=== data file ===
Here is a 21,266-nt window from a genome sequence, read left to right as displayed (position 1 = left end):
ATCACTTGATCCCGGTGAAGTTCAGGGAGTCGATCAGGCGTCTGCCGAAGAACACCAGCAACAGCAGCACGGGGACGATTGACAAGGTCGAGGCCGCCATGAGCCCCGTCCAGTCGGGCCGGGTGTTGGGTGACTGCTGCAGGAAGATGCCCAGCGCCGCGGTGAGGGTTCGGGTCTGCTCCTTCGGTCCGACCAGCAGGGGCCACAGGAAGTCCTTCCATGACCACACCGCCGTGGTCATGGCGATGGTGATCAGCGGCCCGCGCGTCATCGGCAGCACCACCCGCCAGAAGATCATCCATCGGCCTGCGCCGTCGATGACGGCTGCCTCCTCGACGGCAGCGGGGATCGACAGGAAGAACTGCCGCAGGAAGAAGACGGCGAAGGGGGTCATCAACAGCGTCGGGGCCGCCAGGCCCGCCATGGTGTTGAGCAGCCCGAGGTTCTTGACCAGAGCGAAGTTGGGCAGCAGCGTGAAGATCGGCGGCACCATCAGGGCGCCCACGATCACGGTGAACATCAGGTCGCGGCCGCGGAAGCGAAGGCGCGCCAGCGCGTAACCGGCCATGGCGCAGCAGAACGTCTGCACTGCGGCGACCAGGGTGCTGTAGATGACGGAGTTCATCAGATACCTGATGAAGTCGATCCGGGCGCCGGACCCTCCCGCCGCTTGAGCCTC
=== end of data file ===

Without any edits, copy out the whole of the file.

Here is a 21,266-nt window from a genome sequence, read left to right as displayed (position 1 = left end):
ATCACTTGATCCCGGTGAAGTTCAGGGAGTCGATCAGGCGTCTGCCGAAGAACACCAGCAACAGCAGCACGGGGACGATTGACAAGGTCGAGGCCGCCATGAGCCCCGTCCAGTCGGGCCGGGTGTTGGGTGACTGCTGCAGGAAGATGCCCAGCGCCGCGGTGAGGGTTCGGGTCTGCTCCTTCGGTCCGACCAGCAGGGGCCACAGGAAGTCCTTCCATGACCACACCGCCGTGGTCATGGCGATGGTGATCAGCGGCCCGCGCGTCATCGGCAGCACCACCCGCCAGAAGATCATCCATCGGCCTGCGCCGTCGATGACGGCTGCCTCCTCGACGGCAGCGGGGATCGACAGGAAGAACTGCCGCAGGAAGAAGACGGCGAAGGGGGTCATCAACAGCGTCGGGGCCGCCAGGCCCGCCATGGTGTTGAGCAGCCCGAGGTTCTTGACCAGAGCGAAGTTGGGCAGCAGCGTGAAGATCGGCGGCACCATCAGGGCGCCCACGATCACGGTGAACATCAGGTCGCGGCCGCGGAAGCGAAGGCGCGCCAGCGCGTAACCGGCCATGGCGCAGCAGAACGTCTGCACTGCGGCGACCAGGGTGCTGTAGATGACGGAGTTCATCAGATACCTGATGAAGTCGATCCGGGCGCCGGACCCTCCCGCCGCTTGAGCCTC